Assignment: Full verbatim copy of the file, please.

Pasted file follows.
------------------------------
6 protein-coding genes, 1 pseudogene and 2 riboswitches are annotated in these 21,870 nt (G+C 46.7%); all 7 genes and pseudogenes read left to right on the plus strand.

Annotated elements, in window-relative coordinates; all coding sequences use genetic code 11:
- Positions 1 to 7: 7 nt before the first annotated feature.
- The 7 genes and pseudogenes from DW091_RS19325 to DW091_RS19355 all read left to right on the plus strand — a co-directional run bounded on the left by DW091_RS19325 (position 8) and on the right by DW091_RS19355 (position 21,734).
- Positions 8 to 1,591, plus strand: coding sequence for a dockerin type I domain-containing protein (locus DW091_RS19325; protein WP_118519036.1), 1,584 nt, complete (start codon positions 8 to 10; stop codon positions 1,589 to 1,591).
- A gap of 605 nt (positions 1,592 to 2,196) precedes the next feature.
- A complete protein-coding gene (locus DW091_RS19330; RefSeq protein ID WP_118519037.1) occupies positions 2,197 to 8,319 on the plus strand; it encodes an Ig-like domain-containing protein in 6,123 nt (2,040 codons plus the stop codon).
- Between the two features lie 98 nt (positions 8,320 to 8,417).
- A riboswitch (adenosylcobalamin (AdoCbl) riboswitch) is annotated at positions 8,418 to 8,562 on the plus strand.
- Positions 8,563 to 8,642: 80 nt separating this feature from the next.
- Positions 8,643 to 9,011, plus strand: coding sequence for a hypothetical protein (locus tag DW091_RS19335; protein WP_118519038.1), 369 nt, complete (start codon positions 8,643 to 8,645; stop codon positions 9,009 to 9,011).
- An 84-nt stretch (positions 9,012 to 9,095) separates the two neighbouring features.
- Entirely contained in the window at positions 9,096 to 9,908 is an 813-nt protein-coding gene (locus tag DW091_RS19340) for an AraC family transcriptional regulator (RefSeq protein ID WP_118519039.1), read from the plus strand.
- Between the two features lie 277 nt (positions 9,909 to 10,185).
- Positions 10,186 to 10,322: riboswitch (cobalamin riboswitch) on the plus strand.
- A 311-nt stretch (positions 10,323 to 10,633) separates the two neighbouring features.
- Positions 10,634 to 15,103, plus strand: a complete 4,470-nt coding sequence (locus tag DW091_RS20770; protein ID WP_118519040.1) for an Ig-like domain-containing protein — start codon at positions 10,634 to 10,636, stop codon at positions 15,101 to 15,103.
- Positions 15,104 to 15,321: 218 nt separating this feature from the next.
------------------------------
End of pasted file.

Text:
6 protein-coding genes, 1 pseudogene and 2 riboswitches are annotated in these 21,870 nt (G+C 46.7%); all 7 genes and pseudogenes read left to right on the plus strand.

Annotated elements, in window-relative coordinates; all coding sequences use genetic code 11:
- Positions 1 to 7: 7 nt before the first annotated feature.
- The 7 genes and pseudogenes from DW091_RS19325 to DW091_RS19355 all read left to right on the plus strand — a co-directional run bounded on the left by DW091_RS19325 (position 8) and on the right by DW091_RS19355 (position 21,734).
- Positions 8 to 1,591, plus strand: coding sequence for a dockerin type I domain-containing protein (locus DW091_RS19325; protein WP_118519036.1), 1,584 nt, complete (start codon positions 8 to 10; stop codon positions 1,589 to 1,591).
- A gap of 605 nt (positions 1,592 to 2,196) precedes the next feature.
- A complete protein-coding gene (locus DW091_RS19330; RefSeq protein ID WP_118519037.1) occupies positions 2,197 to 8,319 on the plus strand; it encodes an Ig-like domain-containing protein in 6,123 nt (2,040 codons plus the stop codon).
- Between the two features lie 98 nt (positions 8,320 to 8,417).
- A riboswitch (adenosylcobalamin (AdoCbl) riboswitch) is annotated at positions 8,418 to 8,562 on the plus strand.
- Positions 8,563 to 8,642: 80 nt separating this feature from the next.
- Positions 8,643 to 9,011, plus strand: coding sequence for a hypothetical protein (locus tag DW091_RS19335; protein WP_118519038.1), 369 nt, complete (start codon positions 8,643 to 8,645; stop codon positions 9,009 to 9,011).
- An 84-nt stretch (positions 9,012 to 9,095) separates the two neighbouring features.
- Entirely contained in the window at positions 9,096 to 9,908 is an 813-nt protein-coding gene (locus tag DW091_RS19340) for an AraC family transcriptional regulator (RefSeq protein ID WP_118519039.1), read from the plus strand.
- Between the two features lie 277 nt (positions 9,909 to 10,185).
- Positions 10,186 to 10,322: riboswitch (cobalamin riboswitch) on the plus strand.
- A 311-nt stretch (positions 10,323 to 10,633) separates the two neighbouring features.
- Positions 10,634 to 15,103, plus strand: a complete 4,470-nt coding sequence (locus tag DW091_RS20770; protein ID WP_118519040.1) for an Ig-like domain-containing protein — start codon at positions 10,634 to 10,636, stop codon at positions 15,101 to 15,103.
- Positions 15,104 to 15,321: 218 nt separating this feature from the next.